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Syria may be making new types of chemical weapons, U.S. says

In this file photo, a U.N. chemical weapons expert, wearing a gas mask, holds a plastic bag containing samples from one of the sites of an alleged chemical weapons attack in the Ain Tarma neighbourhood of Damascus, Syria, August 29, 2013.

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WASHINGTON -- Syrian President Bashar Assad's government may be developing new, more sophisticated chemical weapons, the Trump administration says. The characteristics of recent alleged attacks suggest Syria is producing chemical weapons despite a 2013 deal to destroy its program, according to officials, who say it's "highly likely" that Syria kept a stockpile of weapons.

The officials also say Syria may be making new kinds of weapons, either to improve their military capability or to escape international accountability. 

The officials also say the Islamic State of Iraq and Syria (ISIS) keeps using chemical weapons such as sulfur mustard and chlorine. The militants are using shells or improvised explosive devices to deliver the chemicals, according to the officials.

The officials weren't authorized to discuss the assessment on the record and briefed reporters on condition of anonymity.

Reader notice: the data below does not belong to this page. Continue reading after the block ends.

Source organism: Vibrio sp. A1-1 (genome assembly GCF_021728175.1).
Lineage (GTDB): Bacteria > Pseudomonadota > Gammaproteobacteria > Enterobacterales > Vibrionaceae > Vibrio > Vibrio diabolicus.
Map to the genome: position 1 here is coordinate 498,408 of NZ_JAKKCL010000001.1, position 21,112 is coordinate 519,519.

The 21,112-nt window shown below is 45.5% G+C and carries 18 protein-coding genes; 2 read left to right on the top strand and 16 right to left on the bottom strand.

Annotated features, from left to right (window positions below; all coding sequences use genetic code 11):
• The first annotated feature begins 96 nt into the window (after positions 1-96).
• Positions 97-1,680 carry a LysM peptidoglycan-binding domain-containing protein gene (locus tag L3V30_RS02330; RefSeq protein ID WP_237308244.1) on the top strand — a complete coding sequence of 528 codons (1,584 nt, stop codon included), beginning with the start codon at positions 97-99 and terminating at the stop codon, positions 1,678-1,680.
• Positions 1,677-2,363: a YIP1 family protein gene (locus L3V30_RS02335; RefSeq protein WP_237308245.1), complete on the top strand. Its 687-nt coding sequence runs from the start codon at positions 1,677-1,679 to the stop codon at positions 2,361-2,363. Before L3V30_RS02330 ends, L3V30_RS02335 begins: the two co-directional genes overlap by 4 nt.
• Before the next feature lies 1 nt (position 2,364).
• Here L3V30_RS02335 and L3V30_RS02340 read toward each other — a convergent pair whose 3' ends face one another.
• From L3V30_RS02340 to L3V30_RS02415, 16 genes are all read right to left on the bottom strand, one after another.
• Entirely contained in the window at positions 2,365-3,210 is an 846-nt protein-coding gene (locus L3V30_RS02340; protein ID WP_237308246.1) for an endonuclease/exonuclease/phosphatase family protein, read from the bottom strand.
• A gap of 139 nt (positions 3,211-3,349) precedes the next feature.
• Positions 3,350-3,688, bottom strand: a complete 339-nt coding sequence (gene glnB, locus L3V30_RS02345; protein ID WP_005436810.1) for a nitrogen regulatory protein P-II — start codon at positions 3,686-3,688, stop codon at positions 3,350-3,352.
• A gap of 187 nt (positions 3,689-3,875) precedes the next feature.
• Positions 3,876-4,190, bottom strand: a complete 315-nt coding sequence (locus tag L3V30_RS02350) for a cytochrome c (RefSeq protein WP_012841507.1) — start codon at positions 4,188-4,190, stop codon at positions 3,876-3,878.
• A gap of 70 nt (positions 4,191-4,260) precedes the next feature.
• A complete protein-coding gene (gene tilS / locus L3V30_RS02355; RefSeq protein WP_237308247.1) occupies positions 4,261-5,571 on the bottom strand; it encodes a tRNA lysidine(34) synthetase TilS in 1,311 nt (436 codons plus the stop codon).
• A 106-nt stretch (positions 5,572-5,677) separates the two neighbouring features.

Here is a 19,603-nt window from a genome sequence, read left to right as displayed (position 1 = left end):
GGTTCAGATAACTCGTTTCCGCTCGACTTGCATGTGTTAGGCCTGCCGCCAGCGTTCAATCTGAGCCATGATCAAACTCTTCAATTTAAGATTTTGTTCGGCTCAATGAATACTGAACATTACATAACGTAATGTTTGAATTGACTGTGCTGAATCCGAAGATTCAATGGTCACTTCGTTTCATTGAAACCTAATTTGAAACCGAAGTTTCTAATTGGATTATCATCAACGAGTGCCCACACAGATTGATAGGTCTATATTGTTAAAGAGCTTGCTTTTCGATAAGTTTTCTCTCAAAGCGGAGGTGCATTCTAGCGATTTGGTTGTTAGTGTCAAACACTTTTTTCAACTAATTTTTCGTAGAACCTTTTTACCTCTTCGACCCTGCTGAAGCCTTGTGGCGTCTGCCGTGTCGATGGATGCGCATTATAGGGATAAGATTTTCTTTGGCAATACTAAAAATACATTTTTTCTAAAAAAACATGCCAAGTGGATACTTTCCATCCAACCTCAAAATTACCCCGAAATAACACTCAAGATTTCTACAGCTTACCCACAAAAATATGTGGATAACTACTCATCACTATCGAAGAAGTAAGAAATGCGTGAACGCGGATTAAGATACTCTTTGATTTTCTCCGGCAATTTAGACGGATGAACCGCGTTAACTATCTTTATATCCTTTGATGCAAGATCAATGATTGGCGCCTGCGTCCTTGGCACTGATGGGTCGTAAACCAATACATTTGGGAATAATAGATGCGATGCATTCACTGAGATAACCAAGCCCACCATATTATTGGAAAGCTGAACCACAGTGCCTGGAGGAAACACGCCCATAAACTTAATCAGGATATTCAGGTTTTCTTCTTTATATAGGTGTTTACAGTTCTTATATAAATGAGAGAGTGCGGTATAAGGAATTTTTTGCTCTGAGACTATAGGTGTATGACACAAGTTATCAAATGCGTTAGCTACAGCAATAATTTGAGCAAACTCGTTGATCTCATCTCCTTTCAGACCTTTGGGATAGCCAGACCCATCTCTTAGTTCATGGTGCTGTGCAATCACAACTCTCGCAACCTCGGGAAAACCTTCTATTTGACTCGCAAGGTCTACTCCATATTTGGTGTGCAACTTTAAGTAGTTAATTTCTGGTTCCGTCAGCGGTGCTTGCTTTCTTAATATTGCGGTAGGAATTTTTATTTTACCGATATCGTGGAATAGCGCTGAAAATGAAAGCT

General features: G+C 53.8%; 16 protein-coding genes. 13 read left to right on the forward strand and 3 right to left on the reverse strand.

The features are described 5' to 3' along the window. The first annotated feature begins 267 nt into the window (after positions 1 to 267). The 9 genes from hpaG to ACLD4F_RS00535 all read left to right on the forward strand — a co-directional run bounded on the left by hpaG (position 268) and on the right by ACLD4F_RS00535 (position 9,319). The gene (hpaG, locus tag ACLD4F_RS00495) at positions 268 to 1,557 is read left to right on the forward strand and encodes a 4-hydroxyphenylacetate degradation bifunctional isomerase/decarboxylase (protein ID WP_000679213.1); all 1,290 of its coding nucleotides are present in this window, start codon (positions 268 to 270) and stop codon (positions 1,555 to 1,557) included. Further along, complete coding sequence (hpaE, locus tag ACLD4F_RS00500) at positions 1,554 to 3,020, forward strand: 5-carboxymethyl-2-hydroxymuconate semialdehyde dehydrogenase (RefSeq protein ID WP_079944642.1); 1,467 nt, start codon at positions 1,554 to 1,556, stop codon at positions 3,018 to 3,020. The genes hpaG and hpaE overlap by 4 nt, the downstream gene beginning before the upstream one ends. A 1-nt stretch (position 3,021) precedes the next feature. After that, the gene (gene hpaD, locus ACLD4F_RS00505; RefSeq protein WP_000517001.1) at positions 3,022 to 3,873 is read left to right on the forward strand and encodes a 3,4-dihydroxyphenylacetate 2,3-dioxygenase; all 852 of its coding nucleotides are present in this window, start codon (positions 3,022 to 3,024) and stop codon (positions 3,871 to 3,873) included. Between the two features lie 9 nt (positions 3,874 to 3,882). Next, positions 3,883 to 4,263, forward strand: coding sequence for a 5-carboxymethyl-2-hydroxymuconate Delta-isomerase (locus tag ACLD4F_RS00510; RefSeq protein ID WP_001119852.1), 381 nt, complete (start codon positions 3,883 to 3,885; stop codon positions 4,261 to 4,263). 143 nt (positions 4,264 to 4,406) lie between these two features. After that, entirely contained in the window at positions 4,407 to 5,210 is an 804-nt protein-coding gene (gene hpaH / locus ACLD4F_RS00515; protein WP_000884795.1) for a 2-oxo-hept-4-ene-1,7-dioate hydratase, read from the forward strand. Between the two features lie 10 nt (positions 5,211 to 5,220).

Fighting continues to rage on in Syria, entangled in a bloody civil war that shows no signs of being resolved in the near future. Although ISIS, which once controlled much of Syria, has been squeezed from almost all of its former territory, armed opposition groups continue to fight with each other, with Assad's forces and with extremist groups that continue to pose a threat across Syria. U.S. military forces are active both on the ground and in the skies above Syria. 

More than 5.4 million people have fled the country since 2011 while millions more are displaced inside Syria, according to the U.N. Refugee Agency. Over 13 million people inside the country are in need, and nearly 3 million are in areas the U.N. describes as hard-to-reach and besieged. The conflict has put many children in serious danger.